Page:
The U.S. Census Bureau and the U.S. Bureau of Economic Analysis announced earlier this week that that America’s goods and services deficit was $63.9 billion in September, down $3.2 billion from $67.0 billion in August.
For simplicity, any country’s trade deficit is a measurement of the difference in value between its exports and imports. If a country imports more than it exports, it has a trade deficit.
Monthly economic indicators are simply a snapshot in time; watching the trend is a better way to know the full picture. And the picture emerging is this: over the past couple years the total U.S. trade deficit has begun to fall. It was $580-billion in 2018 and fell to $577 last year.
While these decreases are relatively minor in the grand scheme of economic data, U.S. policy-makers are watching them closely, especially country by country (read: China). In fact, for the foreseeable future, people will watch trade balance data like never before.
That is because for many, the trade deficit has become a litmus test of whether a country’s global trade is fair or not. The Trump administration has used trade deficit data to maximum political advantage arguing simply that U.S. trade policies have been flawed because its trade deficits are so high.
And the numbers make this point clearly. Whether it’s China, Japan, Mexico or Europe, the U.S. is running trade deficits – some very high. However, again, they are falling.
For example, the U.S. goods trade deficit with China was $345 billion last year, an 18 per cent decrease from the previous year. The Trump administration has pointed to this data as proof its ‘tough-on-trade’ policies are working. Trade experts and economists point out trade balance data is only one part of the equation. For example, in manufacturing, inputs travel back and forth across borders as finished goods are made. The auto industry is a good example of just how integrated supply chains can be in multiple countries, therefore why import and export data doesn’t tell the whole story.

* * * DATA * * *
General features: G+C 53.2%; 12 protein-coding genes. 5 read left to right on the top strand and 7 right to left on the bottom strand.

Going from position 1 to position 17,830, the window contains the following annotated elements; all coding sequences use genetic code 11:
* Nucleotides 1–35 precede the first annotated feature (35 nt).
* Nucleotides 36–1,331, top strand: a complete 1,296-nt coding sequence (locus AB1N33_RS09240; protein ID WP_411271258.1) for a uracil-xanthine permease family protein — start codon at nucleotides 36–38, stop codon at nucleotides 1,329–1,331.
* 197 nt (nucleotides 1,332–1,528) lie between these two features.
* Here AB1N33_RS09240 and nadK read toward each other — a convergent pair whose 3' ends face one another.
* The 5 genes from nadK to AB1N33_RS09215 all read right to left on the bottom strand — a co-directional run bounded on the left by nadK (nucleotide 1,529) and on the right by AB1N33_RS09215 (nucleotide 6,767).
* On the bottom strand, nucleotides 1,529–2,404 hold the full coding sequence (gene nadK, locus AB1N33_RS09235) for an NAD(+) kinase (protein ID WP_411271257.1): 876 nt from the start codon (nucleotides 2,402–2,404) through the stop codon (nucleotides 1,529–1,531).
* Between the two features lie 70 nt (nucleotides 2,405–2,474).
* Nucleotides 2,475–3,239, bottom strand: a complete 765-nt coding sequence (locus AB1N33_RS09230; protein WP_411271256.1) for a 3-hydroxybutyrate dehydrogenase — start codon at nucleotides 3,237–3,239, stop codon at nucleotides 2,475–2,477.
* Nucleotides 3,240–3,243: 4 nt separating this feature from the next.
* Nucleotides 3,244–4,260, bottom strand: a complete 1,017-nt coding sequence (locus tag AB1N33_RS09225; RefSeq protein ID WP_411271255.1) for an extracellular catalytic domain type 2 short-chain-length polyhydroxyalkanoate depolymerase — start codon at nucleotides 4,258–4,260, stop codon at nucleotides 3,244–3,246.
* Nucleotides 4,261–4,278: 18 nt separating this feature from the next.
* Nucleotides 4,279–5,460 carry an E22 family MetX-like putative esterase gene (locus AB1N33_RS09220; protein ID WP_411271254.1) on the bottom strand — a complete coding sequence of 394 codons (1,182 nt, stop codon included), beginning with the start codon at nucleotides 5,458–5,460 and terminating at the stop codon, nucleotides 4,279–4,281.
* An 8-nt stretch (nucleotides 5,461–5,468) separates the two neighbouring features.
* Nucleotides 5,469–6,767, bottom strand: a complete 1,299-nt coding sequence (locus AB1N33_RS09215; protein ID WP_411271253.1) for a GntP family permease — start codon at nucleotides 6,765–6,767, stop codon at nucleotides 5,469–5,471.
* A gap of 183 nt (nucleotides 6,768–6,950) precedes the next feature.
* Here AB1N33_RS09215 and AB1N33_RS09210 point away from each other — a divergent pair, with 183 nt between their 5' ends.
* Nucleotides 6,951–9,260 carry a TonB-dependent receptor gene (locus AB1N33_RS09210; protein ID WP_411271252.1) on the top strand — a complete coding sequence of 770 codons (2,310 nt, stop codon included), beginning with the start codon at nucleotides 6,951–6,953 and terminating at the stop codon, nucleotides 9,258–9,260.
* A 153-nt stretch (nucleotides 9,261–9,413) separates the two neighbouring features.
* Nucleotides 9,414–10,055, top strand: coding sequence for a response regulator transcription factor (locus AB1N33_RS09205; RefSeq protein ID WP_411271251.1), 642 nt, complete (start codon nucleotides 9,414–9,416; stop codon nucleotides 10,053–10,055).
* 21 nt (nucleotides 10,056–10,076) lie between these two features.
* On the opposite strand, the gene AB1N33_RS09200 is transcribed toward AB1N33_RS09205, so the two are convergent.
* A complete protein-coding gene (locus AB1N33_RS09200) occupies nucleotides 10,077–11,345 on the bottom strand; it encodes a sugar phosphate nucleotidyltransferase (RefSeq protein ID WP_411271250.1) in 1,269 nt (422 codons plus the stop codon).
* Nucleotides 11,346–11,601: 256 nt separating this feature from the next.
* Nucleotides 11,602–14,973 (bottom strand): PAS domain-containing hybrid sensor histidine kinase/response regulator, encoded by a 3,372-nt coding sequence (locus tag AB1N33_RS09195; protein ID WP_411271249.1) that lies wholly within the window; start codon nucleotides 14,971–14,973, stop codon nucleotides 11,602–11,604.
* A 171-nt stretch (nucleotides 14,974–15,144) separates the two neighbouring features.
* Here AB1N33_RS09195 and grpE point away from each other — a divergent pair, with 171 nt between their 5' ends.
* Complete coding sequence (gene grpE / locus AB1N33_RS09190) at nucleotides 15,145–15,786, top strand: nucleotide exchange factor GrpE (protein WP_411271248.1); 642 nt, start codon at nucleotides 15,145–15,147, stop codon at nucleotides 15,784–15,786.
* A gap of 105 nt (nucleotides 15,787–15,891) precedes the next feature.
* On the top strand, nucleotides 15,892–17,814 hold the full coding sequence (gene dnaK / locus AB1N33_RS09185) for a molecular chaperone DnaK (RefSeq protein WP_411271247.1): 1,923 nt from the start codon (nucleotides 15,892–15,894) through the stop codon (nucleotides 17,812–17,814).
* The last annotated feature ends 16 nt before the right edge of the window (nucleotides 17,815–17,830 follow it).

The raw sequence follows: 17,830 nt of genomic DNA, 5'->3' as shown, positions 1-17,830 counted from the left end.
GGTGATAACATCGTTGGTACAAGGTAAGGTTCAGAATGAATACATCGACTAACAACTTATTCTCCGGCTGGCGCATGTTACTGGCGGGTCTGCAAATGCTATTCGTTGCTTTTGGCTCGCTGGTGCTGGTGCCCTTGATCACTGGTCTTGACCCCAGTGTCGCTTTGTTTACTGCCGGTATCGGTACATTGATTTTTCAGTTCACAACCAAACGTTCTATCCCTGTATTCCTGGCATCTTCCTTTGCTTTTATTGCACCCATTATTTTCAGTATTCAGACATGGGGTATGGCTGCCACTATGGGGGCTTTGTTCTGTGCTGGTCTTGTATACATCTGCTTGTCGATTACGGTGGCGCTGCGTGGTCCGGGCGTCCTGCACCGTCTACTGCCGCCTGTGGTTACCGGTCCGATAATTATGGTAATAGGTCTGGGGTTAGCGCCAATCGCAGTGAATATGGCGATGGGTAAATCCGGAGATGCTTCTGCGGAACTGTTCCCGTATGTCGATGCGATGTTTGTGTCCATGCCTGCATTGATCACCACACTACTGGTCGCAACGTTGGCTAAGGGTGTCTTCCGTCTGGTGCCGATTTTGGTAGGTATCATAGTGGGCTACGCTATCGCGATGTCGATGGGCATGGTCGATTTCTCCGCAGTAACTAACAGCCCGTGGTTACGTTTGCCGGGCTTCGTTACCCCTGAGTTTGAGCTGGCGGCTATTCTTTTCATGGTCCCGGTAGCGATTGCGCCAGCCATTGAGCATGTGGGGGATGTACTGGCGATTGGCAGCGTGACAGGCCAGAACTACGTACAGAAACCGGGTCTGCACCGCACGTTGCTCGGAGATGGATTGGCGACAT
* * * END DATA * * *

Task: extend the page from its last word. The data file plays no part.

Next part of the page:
Another point many economists make is that the U.S. economy has grown – even boomed – while it ran significant trade deficits. Indeed, the U.S. has run trade deficits consistently for over 40 years mainly due to its heavily reliance on importing oil and consumer goods. This is proof they say that a trade deficit in and of itself is not a bad thing.
Yet in recent years, ‘trade deficit’ has become a toxic term to many in the U.S. and elsewhere alongside ‘globalization’ ‘off shoring’ and other words that describe actions many believe have contributed to the hollowing out of what once was the industrial heartland of America, now simply called the Rust Belt.
That’s why in the age of sound bites, character limits and information overload, a trade deficit is a simple statistic that’s easy to understand. And people generally agree, economists and deeper dives be damned, that if you’re importing more than you’re exporting something’s wrong.
That is why just as people understand budget deficits (spending more than you generate in revenues) the trade deficit stat is here to stay and will be used by politicians whenever to suit their narrative.